DC smokers, will you accept the Great American Smokeout Challenge, sponsored by the American Cancer Society? If you’re feeling up to the task—which involves abstaining for one day (today)—check out the society’s guide to quitting and staying that way (sadly, the guide was unavailable to one Mark Twain, the speaker of this post’s title. Perhaps with it, he would’ve quit only once, but I doubt it.)
For those of you who are too cool to quit, join me in asking Michael Kinsley to extend to us his blessing of President-Elect Barack Obama’s addiction.
Kinsley’s opening graf is great:
It is still okay to discriminate against one group of Americans. This discrimination is not only legal, it is encouraged. You see members of this oppressed minority huddled outside in rain and snow, forbidden to seek refuge. No one feels sorry for them. And yet we may have just elected one of these pariahs as president.
As is his reasoning for leaving Obama be:
Obama’s steely calm is now one of our country’s major assets. If he needs an occasional cigarette to preserve it, let’s hand him an ashtray, offer him a light and look the other way.
Everything in between those two points, which come at the beginning and end of Kinsley’s essay, is tsk-tsk white noise. (If I may be so bold, Why do talking heads refrain from haranguing overeaters with the same ferociousness that they attack smokers? I know the answer, but it’s worth pointing out—at every available opportunity—that public health nuts are inconsistent with their bullying.)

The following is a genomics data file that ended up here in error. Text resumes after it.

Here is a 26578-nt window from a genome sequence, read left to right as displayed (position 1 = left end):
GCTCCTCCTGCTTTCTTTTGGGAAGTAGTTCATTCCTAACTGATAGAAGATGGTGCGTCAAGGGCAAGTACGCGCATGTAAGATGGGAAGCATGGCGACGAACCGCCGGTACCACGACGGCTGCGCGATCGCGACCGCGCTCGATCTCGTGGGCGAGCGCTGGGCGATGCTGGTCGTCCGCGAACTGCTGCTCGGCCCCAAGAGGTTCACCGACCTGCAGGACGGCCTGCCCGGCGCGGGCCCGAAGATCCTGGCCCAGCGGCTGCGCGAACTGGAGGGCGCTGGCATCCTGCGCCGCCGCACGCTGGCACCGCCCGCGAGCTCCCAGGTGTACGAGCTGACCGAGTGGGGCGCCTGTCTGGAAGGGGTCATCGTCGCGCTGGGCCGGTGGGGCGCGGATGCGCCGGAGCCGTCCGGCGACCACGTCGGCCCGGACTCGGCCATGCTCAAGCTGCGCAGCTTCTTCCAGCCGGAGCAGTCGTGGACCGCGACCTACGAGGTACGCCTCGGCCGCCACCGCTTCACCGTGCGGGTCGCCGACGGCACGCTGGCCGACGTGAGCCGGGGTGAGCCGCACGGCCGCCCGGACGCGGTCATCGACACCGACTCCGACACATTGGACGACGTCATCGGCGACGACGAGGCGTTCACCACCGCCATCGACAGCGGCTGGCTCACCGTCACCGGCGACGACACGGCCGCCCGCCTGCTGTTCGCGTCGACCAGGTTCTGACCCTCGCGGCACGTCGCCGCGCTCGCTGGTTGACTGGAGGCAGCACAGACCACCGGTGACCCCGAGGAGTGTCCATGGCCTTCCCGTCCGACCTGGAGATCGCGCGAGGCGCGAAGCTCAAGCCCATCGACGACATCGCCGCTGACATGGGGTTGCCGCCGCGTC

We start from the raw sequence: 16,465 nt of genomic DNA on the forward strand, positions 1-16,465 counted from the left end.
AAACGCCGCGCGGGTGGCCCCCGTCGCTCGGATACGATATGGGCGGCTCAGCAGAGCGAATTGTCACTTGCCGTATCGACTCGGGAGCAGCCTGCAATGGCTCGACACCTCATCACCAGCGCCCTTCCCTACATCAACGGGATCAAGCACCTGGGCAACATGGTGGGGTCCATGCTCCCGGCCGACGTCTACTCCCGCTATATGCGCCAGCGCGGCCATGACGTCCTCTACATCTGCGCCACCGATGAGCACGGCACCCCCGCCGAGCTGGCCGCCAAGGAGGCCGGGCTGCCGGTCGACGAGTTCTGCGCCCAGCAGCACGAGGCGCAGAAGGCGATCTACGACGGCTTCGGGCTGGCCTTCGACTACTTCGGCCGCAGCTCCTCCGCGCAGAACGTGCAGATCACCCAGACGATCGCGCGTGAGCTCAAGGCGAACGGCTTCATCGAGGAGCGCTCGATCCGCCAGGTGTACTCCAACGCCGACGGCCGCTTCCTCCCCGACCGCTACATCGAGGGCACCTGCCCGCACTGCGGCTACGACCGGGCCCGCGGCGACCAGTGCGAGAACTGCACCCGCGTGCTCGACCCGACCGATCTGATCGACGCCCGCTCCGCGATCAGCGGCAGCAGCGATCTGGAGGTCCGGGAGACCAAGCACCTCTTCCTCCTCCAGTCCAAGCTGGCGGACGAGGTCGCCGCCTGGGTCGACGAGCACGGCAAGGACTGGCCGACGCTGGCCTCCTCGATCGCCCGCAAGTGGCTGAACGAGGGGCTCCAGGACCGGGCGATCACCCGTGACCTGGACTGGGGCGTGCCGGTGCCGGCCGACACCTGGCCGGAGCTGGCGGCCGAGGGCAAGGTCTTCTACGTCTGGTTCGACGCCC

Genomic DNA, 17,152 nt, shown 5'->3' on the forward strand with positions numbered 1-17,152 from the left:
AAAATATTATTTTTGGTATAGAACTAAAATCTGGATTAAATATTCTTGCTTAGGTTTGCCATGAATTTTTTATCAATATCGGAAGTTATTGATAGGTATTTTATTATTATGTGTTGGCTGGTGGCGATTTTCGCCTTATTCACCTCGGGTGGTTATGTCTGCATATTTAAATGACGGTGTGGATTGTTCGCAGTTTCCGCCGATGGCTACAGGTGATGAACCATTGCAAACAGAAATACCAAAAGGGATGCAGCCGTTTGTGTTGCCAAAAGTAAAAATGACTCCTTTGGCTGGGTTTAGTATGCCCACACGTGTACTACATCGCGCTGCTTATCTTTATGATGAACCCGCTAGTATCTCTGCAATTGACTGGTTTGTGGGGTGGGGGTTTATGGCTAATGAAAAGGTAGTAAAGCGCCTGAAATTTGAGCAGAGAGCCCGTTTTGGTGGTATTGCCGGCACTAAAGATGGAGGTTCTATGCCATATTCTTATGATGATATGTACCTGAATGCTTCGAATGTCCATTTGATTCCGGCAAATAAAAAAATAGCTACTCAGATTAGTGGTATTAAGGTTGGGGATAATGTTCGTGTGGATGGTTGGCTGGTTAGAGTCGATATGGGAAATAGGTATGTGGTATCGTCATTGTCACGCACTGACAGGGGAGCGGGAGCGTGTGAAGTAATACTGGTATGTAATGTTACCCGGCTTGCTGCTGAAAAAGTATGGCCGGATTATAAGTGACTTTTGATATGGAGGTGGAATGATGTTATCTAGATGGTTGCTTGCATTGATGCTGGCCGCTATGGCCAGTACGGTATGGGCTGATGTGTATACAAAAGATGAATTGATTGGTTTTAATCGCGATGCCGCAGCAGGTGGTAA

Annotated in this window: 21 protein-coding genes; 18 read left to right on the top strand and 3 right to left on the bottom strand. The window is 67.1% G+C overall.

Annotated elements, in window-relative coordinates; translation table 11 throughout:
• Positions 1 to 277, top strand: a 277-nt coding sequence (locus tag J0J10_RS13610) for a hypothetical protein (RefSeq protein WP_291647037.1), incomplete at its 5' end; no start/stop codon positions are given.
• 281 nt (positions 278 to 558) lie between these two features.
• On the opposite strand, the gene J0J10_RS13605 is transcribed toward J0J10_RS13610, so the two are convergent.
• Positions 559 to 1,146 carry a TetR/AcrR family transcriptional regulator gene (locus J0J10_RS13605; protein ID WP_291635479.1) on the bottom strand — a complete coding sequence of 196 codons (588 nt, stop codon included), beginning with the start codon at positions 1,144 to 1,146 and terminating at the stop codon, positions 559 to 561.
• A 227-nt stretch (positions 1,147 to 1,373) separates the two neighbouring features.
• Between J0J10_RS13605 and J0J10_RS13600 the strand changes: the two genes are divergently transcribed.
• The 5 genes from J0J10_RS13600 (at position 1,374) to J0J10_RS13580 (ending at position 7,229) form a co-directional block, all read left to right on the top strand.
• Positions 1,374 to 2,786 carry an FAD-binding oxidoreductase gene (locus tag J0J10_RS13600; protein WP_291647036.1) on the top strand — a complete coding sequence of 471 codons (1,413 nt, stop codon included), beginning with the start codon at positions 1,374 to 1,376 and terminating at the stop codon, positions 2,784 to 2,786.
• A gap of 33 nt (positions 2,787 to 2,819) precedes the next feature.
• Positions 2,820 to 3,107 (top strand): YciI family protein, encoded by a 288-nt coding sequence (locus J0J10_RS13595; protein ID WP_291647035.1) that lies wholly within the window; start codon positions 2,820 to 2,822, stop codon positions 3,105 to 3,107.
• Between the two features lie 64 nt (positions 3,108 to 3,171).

I did a quick poll of two of Washington City Paper’s former smokers, and neither believes that smoking is the only means of preserving Obama’s “steely calm” (though one of them suggested that it would be a rough week in the country if Obama decided to quit cold turkey). The argument is bunk for another reason: “whether to meddle” shouldn’t be decided on a sliding scale of importance. If the president is important enough to be left alone, we all are. And if he’s not, we’re all fucking doomed.
In honor of the day, I’ve unearthed a delightful rebuttal to the “those things will kill you” crowd, and it comes courtesy of the poet Graham Lee Hemminger:
Tobacco is a dirty weed. I like it.
It satisfies no normal need. I like it.
It makes you thin, it makes you lean,
It takes the hair right off your bean
It’s the worst darn stuff I’ve ever seen.
I like it.
I like it, so I do it.
Good luck to all you quitters. Today, I’ll smoke your ‘baccy for ya.